Oswego County Historical Society to Host Lecture on the Richardson-Bates Family

 The Oswego County Historical Society will host the next lecture of the series on Sunday, September 22 at 1:30 p.m. t the Richardson-Bates House Museum at 135 East Third Street in Oswego. A program entitled “Family Portraits: Stories of the Richardson-Bates Family,” will be given by County Historian and board trustee Justin White. Pictured is Maxwell Richardson a prominent 19th century businessman and civic leader who built the Tuscan Villa as his private residence, which is now a public museum listed on the National Register of Historic Places. The event is free and open to the public.OSWEGO — The Oswego County Historical Society will host the fourth lecture of the season on Sunday, September 22 at 1:30 p.m. at the Richardson-Bates House Museum at 135 E. Third St. in Oswego. The event is free and open to the public.

Guest lecturer Justin White will present a program entitled “Family Portraits: Stories of the Richardson-Bates Family.” White is a board trustee for the historical society and is also the Oswego County Historian.

The lecture will be an opportunity to take a personal look into the lives of the family that lived in the Richardson-Bates house, which has been the headquarters of the historical society since 1946. It officially opened as a public museum in 1947, and since that time has offered visitors a rare glimpse to the lifestyle of an upper-class Oswego family. This architectural treasure was a gift to the historical society by the children of Norman and Florence Bates. Norman Bates was the son of Harriet Richardson-Bates, and a nephew of Max Richardson who built the house as his private residence. It was the childhood home of Norman Bates and eventually his children. The Tuscan Villa style residence was completed circa 1870, with a subsequent addition completed in 1889.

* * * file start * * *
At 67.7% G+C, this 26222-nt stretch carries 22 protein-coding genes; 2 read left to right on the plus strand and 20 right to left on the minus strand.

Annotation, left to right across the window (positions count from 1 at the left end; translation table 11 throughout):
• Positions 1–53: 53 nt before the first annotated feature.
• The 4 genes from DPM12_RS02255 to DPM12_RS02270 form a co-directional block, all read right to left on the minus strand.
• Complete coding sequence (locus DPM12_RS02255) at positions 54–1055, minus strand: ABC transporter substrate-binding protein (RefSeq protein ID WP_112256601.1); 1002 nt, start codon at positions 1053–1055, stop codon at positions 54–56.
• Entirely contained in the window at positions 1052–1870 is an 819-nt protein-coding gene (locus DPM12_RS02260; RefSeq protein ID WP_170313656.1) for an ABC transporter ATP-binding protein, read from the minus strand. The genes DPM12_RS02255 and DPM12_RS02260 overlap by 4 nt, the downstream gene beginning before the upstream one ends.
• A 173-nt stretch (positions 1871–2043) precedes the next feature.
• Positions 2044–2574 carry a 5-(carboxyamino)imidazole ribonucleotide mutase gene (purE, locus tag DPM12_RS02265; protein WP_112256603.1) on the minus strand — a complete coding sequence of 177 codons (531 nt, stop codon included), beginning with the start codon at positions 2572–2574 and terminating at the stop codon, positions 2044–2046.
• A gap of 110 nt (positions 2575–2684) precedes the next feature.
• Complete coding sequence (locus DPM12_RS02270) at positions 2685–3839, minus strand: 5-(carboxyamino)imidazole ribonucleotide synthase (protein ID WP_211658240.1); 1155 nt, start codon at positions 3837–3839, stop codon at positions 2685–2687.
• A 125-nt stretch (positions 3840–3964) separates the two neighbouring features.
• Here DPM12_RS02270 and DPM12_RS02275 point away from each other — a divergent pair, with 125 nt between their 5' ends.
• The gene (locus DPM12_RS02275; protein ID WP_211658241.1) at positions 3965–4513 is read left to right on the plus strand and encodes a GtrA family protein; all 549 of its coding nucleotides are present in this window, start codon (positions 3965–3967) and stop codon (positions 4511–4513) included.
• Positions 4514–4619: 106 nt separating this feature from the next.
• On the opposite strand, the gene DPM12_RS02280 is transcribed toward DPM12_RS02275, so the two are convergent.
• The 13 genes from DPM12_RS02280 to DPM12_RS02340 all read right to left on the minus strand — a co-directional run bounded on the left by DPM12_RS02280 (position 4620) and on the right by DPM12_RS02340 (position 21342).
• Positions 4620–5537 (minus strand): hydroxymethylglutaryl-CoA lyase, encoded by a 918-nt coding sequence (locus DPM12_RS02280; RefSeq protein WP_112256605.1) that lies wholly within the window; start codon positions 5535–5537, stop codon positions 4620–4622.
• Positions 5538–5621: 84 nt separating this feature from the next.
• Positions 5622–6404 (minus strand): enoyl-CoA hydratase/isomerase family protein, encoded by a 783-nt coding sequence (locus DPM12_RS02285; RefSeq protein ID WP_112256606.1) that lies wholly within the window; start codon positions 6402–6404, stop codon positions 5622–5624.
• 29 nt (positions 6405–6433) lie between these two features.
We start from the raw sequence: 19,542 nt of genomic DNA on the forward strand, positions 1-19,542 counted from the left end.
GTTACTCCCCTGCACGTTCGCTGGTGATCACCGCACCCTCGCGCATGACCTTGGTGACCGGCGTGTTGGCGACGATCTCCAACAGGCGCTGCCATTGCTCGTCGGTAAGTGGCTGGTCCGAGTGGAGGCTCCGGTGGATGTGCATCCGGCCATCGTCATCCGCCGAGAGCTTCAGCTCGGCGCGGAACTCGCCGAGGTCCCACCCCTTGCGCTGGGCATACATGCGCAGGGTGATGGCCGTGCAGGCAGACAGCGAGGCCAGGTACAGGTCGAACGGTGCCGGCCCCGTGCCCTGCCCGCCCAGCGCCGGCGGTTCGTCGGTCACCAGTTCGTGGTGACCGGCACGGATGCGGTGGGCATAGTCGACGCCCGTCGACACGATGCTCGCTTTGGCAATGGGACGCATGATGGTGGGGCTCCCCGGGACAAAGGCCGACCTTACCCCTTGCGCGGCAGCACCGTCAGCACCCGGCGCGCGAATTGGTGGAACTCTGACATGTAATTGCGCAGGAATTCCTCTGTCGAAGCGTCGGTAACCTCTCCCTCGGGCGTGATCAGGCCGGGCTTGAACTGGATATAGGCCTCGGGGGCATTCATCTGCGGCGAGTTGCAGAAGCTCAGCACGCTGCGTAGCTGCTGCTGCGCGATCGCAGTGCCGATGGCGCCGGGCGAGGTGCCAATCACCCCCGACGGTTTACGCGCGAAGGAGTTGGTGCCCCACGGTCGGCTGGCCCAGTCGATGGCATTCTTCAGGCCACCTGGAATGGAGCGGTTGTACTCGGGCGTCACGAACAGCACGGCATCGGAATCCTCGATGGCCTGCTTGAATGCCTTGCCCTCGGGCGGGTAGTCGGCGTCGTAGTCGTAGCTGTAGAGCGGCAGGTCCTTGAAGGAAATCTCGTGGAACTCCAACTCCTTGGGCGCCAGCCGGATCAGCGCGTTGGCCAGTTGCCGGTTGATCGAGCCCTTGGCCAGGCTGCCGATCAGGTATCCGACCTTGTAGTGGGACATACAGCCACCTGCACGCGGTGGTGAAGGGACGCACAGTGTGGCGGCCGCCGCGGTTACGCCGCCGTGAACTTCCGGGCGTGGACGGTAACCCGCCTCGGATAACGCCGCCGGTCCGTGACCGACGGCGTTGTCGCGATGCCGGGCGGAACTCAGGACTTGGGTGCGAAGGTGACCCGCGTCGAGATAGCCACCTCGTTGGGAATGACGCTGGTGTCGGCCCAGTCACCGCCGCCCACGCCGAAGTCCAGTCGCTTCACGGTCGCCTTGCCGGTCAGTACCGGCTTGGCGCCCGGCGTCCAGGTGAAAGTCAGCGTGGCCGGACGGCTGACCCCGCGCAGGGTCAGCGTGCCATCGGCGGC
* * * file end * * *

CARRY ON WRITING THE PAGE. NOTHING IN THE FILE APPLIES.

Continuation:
“While many have visited the house through the years and have enjoyed the architecture, the interior period rooms and general history, few have had an in-depth look into the lives of this fascinating family that lived on these grounds for a century,” said White. “I have been researching the family for many years and I am always learning something new.”

White will present a PowerPoint program showing many rare photographs from the family collection. He will share biographical and anecdotal history based on various resources that document the members of the family from the mid-19th through the mid-20th century.

“The program will include tales of Oswego’s youngest mayor, a newspaper publisher, a human rights activist, a Broadway actress, a pioneer documentary filmmaker and more,” said White. “All of these people are connected to this amazing landmark.”

The Oswego County Historical Society is a non-profit organization dedicated to the preservation and promotion of the rich history of the county. The society maintains and operates the Richardson-Bates House Museum, a historic landmark listed on the National Register of Historic Places.

The museum is open Thursday, Friday and Saturday form 1 – 5 p.m. and other days by appointment. For more information visit the museum website atwww.rbhousemuseum.org for regular updates or call during regular hours at 343-1342.